Anaheim Court Judge, and all other state Judges of this firms racketeering enterprise
and its unethical attorneys who prosecute fraudulent evictions to steal mobilehomes.
(see RJN Exh. B).
The court should not allow Hart|King to continue filching homes from poor, elderly
and disabled residents---to enrich wealthy park owners who pay their legal fees to filch
homes via fraudulent evictions based on invalid 5-day Notices to Surrender Possession.

13

GLOBAL EFFECT OF ENJOINING ENRCEMENT WITHOUT A BOND


Enjoining enforcement without requiring a bond will result in a tsunami of appeals.
There is no incentive not to roll the dice on appeal, where appellant is given an entire
year, or several years in protracted appeals, to liquidate assets and transfer funds out of
the country to avoid satisfying a judgment. It is an abuse of discretion for a court to
leave a prevailing party unprotected and without security pending the losers appeal.
Shipley asks the Panel to direct the trial court to reverse its ruling authorizing the
losers appeal without posting a bond---as required under CCP 917.1(a)(1) and
controlling Supreme Court authority in Bank of San Pedro, supra. Shipley asks
this Panel to award all costs and attorney fees she is entitled to under the law.
CONCLUSION
The purpose of the undertaking requirement is to protect the judgment won
in the trial court from becoming uncollectible while the judgment is subjected to
appellate review. A successful litigant will have an assured source of funds to meet
the amount of the money judgment, costs and post-judgment interest after postponing
enjoyment of a trial court victory. Grant v. Superior Court (1990) 25 C.A.3d 929, 934
In implementing this purpose, section 917.1 does not tailor the amount of the
undertaking to the peculiarities of the judgment. To the contrary, it is rigidly
formulaic: The undertaking shall be for double the amount of the judgment or order
unless given by an admitted surety insurer in which event it shall be for one and onehalf times the amount of the judgment or order. ( 917.1, subd. (b) . . . .).
Leung v. Verdugo Hills Hospital (2008) 168 Cal.App.4th 205, 211212.
A trial court lacks power to stay enforcement of the money judgment pending
appeal without the undertaking required by section 917.1, unless the statutory
exception applies. (See Sharifpour v. Le (2014) 223 Cal.App.4th 730, 733
[section 917.1, subdivision (a)(1) requires the giving of an undertaking to stay
enforcement of a money judgment.].)
14

Nor does it appear that the court had discretion to order an amount less than that set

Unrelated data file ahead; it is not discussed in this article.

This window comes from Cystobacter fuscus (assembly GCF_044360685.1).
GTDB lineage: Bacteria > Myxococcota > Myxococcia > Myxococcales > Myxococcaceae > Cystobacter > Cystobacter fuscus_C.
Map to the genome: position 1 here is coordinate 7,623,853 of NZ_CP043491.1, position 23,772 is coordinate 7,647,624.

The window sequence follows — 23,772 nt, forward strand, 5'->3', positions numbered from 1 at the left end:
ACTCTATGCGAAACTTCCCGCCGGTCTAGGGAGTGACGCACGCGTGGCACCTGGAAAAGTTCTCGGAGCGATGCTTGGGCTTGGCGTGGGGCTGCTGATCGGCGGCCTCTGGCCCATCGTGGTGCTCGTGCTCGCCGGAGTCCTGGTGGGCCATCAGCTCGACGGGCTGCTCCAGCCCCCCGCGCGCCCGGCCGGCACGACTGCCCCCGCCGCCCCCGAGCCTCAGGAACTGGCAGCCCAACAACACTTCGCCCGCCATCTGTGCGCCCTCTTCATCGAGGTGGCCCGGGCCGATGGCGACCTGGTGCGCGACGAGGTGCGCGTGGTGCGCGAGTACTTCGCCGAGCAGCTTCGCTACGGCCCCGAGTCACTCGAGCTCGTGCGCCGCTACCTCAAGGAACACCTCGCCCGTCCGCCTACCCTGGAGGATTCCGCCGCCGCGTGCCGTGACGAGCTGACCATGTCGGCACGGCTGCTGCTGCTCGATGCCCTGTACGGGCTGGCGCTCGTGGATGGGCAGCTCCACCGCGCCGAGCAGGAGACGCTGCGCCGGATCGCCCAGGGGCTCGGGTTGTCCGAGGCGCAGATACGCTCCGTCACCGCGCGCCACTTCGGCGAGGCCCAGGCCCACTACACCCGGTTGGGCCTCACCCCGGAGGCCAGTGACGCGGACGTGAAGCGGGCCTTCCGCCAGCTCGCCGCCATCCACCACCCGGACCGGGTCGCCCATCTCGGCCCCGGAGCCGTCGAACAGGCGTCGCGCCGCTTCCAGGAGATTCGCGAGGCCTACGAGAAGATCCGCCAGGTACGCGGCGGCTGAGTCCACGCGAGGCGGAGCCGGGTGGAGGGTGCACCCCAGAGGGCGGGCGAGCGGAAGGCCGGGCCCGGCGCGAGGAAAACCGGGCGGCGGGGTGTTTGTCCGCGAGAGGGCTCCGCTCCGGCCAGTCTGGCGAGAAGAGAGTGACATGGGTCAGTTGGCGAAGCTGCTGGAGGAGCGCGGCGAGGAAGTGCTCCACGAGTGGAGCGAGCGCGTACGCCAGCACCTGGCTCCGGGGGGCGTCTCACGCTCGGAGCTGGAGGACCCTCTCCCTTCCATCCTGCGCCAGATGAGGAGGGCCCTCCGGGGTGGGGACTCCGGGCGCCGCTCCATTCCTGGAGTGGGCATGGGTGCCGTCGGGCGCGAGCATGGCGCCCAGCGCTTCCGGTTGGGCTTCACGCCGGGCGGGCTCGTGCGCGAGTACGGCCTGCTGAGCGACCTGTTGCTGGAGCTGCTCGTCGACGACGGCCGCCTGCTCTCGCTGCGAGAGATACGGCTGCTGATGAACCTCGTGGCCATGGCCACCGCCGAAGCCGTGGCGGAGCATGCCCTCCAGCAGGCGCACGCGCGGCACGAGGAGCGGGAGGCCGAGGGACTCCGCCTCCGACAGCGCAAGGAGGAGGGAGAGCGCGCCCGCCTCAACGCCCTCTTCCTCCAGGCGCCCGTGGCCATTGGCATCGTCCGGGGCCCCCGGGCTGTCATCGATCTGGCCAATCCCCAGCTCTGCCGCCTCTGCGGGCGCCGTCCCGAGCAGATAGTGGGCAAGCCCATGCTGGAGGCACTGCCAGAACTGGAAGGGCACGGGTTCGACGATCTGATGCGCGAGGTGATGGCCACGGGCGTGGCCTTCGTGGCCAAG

forth in the statute, absent the exception. Leung, supra, 168 Cal.App.4th at p. 212.
Stubblefield failed to provide a scintilla of evidence to show irreparable harm would
occur if he had to post a bond pending appeal. Stubblefield is a wealthy developer who
can afford a bond for $197,857.50. Stubblefield could have written off the cost of a
bond as a regular business expense. The court did not even consider the irreparable harm
to Shipley in denying her security to collect a fee award. Stubblefield has many months
to transfer assets and money into any one of his sham entities to avoid paying his debt
[$197,857.50 +lo% interest when a mandatory attorney fee award is affirmed on appeal]
A court is required to weigh the benefits and burdens before issuing an injunction.

There are no burdens to Stubblefield and severe burdens to Shipley as there is no


security to collect her award. There are only benefits to Stubblefield in that he can delay
paying the judgment and transfer assets over the next year to avoid paying. Shipley has
no bond to cover risks of a potentially significant loss. There are no benefits to Shipley.
The trial court clearly erred in failing to apply stare decisis (Bank of San Pedro),
following an inferior court's erroneous decision, and in failing to balance equities
between the parties, as required before issuing an injunction.

Respectfully submitted 2127116

CERTIFICATE OF COMPLIANCE
The undersigned certifies Appellant's REPLY Brief consists of 4,307 words as shown
in Microsoft Word 2010 used to produce the brief in Times Roman Font, 13 points y
i
t
J
the TOC and TOA. The undersigned certifiwhis is true under penalty of perjury.
Executed on 2127116.
~ a n m u f f y ' f v l c ~ a r r oAttorney
n,
for Shipley

PROOF OF SERVICE
STATE OF CALIFORNIA
COUNTY OF SAN BERNARDINO
Stubblefield v. Shipley ASIAS 1500049 UDFS 1204130

Undersigned is counsel for Bonnie Shipley: 950 Roble Ln, Santa Barbara, CA 93 103
cell 805-450-0450 tellfax 805-965-3492
The undersigned served respondent plaintiff with the following documents:
APPELLANT'S REPLY BRIEF- Appeal Issue STAY without a BOND
[ ] (By Personal Delivery)
[ ] (By Fax) The fax machine used complied with Rule 2003(3) and no error was
reported by machine, pursuant to Rule CRC, 2008 [c](4) I caused the machine to
maintain a record of same.
[ ] (By Electronic) to address below (agreement) & nancydufQsb@yahoo.com

rwilliamson@hartkinglaw.com
[XI(By US Mail) $ 1013a, $20 15.5 CCP. I deposited documents in a pre-paid
stamped envelope to:
Robert G. Williamson, Attorney for AppelleePlaintiff
HART\KING
4 Hutton Center Drive, Suite 900
Santa Ana, CA 92707
I am familiar with mail collection in [ ] San Bernardino [XI Santa Barbara.
I deposited the envelope in a US mailbox located in [ ] San Bernardino [x] Santa
Barbara, CA. I am aware on a motion of the party served, service is presumed
invalid if postal cancellation date is more than one day after deposit date on affidavit.
[XI (STATE) I declare under penalty of perjury and California law the above is true.
Executed in Santa Barbara, CA on the date indicated below.

V
&w
~ a n ~bu f~f $ h c ~ a r r o nAttorney
,
for Appellant